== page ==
NASA's New Robots May Revolutionize Space Exploration
NASA researchers are working on a whole new kind of robot - one that is spherical, travels by rolling and could land on a planet by simply hitting the surface and bouncing.
Mon, January 06, 2014
Computerworld — NASA researchers are working on a whole new kind of robot - one that is spherical, travels by rolling and could land on a planet by simply hitting the surface and bouncing.
The concept is called tensegrities and focuses on robots, dubbed ball bots, made of a network of cables and rods. With no rigid connections, no legs, no wheels or tracks, they are uniquely robust, light-weight robots that can the force or pressure from coming out of orbit and hitting the surface of a planet.
"I've been looking at using this design principle in robotics because you see it used all through biology," said Vytas Sunspiral, a senior robotics researcher with NASA Ames Research Center. "We're finding evidence of it in the structure of our cells to the physiology of our muscles and bones."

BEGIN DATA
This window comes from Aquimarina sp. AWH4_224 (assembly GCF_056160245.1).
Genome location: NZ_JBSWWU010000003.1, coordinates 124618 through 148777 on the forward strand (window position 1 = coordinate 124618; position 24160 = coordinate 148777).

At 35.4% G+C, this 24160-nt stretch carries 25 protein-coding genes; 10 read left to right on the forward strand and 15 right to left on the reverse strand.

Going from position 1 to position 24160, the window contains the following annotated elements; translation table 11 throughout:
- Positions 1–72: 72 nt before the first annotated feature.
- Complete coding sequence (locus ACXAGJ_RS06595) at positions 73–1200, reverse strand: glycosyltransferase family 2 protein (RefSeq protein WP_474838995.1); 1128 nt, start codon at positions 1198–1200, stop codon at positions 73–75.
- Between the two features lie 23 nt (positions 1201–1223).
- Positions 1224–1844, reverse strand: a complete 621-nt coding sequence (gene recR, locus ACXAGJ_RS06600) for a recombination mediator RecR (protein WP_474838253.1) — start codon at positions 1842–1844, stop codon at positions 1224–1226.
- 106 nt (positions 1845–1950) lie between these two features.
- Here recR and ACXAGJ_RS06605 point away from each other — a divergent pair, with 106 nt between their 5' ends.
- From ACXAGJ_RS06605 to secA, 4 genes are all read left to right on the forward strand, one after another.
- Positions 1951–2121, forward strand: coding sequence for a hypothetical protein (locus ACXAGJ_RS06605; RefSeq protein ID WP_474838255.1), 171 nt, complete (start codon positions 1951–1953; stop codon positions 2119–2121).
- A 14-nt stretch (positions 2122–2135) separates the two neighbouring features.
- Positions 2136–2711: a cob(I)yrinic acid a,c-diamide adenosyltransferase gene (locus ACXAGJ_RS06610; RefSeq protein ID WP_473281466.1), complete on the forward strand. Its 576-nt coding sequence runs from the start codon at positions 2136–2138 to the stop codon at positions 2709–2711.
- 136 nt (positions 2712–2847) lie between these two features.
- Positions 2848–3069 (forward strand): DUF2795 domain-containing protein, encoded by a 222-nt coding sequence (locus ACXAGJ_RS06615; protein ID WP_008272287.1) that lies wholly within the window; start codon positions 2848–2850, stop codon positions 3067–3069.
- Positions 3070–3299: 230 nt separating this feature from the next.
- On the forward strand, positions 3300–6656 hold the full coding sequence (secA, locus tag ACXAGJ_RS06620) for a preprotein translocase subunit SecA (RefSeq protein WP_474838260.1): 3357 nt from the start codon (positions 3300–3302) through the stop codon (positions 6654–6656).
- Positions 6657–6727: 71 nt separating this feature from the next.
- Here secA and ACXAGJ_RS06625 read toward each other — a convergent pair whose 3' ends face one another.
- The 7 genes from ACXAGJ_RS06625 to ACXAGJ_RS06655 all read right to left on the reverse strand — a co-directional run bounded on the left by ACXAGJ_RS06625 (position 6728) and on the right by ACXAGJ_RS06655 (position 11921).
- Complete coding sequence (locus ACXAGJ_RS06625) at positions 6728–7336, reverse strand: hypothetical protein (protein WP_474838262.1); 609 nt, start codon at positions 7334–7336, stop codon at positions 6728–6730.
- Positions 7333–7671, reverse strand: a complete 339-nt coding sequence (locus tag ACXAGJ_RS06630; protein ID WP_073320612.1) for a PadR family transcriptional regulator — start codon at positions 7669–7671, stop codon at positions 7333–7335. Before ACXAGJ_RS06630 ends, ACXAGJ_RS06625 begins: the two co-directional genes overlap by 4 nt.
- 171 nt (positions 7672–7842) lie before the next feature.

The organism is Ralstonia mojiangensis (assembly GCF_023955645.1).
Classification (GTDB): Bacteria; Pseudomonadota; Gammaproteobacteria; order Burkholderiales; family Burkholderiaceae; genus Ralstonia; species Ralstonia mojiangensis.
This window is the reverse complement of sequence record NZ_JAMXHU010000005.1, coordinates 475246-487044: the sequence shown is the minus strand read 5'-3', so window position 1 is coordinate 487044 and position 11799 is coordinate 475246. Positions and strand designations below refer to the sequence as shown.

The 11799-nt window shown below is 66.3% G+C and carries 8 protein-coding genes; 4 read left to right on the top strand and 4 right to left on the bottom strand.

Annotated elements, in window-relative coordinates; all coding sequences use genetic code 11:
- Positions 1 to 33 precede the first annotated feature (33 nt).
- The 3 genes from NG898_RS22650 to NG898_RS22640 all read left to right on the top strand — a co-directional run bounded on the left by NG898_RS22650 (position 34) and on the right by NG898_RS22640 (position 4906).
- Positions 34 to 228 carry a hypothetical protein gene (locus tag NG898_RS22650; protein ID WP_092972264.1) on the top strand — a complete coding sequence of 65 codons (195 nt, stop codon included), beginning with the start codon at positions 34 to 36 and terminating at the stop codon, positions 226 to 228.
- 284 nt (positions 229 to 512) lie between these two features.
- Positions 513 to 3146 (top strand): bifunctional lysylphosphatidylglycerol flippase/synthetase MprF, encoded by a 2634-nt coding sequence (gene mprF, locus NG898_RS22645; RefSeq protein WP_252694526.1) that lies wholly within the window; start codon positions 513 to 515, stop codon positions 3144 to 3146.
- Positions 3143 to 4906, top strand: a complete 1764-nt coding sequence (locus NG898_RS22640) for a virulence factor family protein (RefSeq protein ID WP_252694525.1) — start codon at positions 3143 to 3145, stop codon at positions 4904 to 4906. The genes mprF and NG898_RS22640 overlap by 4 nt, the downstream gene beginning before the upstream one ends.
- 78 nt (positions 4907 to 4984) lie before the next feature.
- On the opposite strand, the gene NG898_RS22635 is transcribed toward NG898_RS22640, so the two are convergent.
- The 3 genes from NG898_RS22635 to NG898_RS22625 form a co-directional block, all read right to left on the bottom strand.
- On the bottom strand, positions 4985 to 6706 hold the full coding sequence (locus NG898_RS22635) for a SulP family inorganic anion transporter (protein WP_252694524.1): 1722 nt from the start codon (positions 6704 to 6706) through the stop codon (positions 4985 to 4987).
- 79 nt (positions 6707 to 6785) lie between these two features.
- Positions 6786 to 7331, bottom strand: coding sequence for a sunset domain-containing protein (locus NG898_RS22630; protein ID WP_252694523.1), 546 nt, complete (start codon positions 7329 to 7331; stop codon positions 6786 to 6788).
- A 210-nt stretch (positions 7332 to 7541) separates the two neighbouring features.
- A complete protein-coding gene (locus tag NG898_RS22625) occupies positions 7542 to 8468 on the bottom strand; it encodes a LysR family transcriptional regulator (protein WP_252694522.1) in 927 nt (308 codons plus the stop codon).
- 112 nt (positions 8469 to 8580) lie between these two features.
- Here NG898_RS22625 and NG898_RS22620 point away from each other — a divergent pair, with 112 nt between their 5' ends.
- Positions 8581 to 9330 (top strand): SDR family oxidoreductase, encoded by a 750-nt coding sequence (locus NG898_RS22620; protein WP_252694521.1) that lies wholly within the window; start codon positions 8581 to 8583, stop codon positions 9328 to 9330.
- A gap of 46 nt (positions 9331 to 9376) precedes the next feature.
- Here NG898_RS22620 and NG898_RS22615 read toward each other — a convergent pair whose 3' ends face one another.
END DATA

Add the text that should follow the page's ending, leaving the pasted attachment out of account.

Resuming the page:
He noted that one of the reasons biology would use this structure is because the tension network makes the body a robust system. "Using this principle, they can be lightweight compared to their strength," said Sunspiral. "The whole structure participates in absorbing applied pressures."
Vytas Sunspiral, a robotics researcher with NASA, talks about ball bots, a new kind of robot that could revolutionize space exploration. (Video: NASA)
And that, he told Computerworld, makes this a uniquely apt design for robots.
"This could revolutionize how we explore space, quite possibly," said Sunspiral, who has been working on the tensegrity robotics project since its inception. "What we're doing here is putting multiple functions into a single structure. When you land on another planet, normally you have to do a lot to protect your rover. You have air bags or sky cranes or retro rockets. That adds a lot of mass for something you just use once during landing."
With a ball bot, NASA could skip using air bags or cranes and hit the surface of the planet fast and hard without suffering damage.
A ball bot, by rolling, might be less likely to get stuck in soft sand, which is what led to the demise of the Mars rover Spirit. That rover was abandoned and left for dead after scientists weren't able to get it out of the Martian mire.
"One way to look at this robot is as one giant wheel," said Sunspiral. "It would be better at going around or over obstacles and would have advantages against getting stuck. We have to explore this further."